Tags: Digestive Problems | probiotics | yogurt

Are Probiotics Really in Yogurt?

By    |   Wednesday, 26 Aug 2015 02:18 PM

The yogurt industry was one of the first to jump on consumer interest in probiotics, probably because the beneficial bacteria are found naturally in many products made with yogurt.

As studies of these good bacteria have escalated in recent years, they’ve been shown to help with digestion, and are proving to be significant in other aspects of our health. Though much research is still to be done, many people started seeking out probiotic products — everything from yogurt to toothpaste — in an effort to be healthy.

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Research is promising, Los Angeles gastroenterologist Kirsten Tillisch told NPR. "Pretty dramatic effects can happen in animals when you change their gut flora," she said. "If you take an animal with inflamed gut, and give them a probiotic, they don't act anxious anymore. At the most basic level, we show that by changing the bacteria in the gut, we change the way the brain responds to environmental cues."

So even though more research needs to be done, it isn’t harmful to go ahead and add yogurt to your daily diet in an effort to increase probiotics.

When you’re looking for a probiotic yogurt product, here are three key things to understand:

1. Probiotics are made of different strains of bacteria, and it’s unclear which strains are the most beneficial or if adding some of them to your diet does anything at all, NPR reported.

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2. To be effective, probiotics must contain live cultures of bacteria,
so read the label carefully, looking for the phrase “live active cultures.” The bacteria need to be added to the yogurt after it is heat processed or pasteurized, so the live bacteria won’t be killed.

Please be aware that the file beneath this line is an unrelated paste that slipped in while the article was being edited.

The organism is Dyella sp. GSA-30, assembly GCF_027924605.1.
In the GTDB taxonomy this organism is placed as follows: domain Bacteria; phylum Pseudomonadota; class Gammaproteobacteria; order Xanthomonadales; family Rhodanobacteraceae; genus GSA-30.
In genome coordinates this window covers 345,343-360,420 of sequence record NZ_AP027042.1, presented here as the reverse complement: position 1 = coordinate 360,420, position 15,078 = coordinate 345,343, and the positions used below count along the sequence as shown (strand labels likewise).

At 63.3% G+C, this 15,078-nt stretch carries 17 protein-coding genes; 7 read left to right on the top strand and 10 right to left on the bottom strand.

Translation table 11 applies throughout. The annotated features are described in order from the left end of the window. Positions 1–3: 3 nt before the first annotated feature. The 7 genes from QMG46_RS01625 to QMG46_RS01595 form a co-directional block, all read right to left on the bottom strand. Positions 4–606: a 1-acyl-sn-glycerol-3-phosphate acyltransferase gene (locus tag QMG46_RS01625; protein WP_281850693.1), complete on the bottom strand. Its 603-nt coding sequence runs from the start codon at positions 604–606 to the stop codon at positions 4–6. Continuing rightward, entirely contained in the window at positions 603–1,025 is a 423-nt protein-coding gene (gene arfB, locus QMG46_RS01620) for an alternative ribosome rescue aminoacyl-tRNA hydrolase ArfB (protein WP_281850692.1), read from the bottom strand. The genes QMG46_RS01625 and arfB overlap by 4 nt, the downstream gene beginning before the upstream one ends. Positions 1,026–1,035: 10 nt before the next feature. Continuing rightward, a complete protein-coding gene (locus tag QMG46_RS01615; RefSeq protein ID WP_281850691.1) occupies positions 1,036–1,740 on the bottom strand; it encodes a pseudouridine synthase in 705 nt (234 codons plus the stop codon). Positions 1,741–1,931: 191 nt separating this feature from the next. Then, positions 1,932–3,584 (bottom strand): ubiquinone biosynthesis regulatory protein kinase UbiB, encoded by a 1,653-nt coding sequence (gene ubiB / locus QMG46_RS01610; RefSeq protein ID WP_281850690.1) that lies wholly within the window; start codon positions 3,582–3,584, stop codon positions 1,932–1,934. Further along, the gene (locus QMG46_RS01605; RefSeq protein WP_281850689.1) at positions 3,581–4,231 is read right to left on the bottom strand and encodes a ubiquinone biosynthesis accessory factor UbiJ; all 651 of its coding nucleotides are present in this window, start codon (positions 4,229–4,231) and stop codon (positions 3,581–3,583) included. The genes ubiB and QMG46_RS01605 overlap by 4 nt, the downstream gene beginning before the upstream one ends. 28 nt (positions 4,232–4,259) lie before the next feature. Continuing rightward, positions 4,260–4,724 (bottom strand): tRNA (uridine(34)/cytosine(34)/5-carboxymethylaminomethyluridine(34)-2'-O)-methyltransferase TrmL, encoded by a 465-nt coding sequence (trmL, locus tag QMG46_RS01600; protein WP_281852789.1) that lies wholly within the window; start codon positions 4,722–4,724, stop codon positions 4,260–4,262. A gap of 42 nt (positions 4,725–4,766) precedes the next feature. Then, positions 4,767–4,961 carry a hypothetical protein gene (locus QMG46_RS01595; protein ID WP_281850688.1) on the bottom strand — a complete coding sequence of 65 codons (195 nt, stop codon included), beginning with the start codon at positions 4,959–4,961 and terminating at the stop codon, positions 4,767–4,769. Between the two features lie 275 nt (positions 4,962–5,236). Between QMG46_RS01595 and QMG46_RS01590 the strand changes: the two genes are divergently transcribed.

"The amount and kind of live cultures per bite vary, but words like raw, lacto-fermented, or unpasteurized on the packaging will indicate that the bacteria haven't been killed off in the manufacturing process," Women’s Health magazine reported, quoting health coach Jenny Sansouci.

3. Even if you see "live active" on the label, you probably won’t know which strains of bacteria are contained in the yogurt, Women’s Health said. The National Yogurt Association said Lactobacillus bulgaricus and/or Streptococcus thermophilus are typically used to convert the pasteurized milk to yogurt during fermentation. The organization created a special Live & Active Cultures seal to help consumers gather yogurt health information.

The seal, which is used voluntarily by manufacturers, means the yogurts "contain at least 100 million cultures per gram at the time of manufacture, and whose frozen yogurt contains at least 10 million cultures per gram at the time of manufacture," the organization said.

Doctor: Not All Probiotics Are the Same, Some Are Dangerous! Read More Here

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The yogurt industry was one of the first to jump on consumer interest in probiotics, probably because the beneficial bacteria are found naturally in many products made with yogurt.
probiotics, yogurt
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2015-18-26
Wednesday, 26 Aug 2015 02:18 PM
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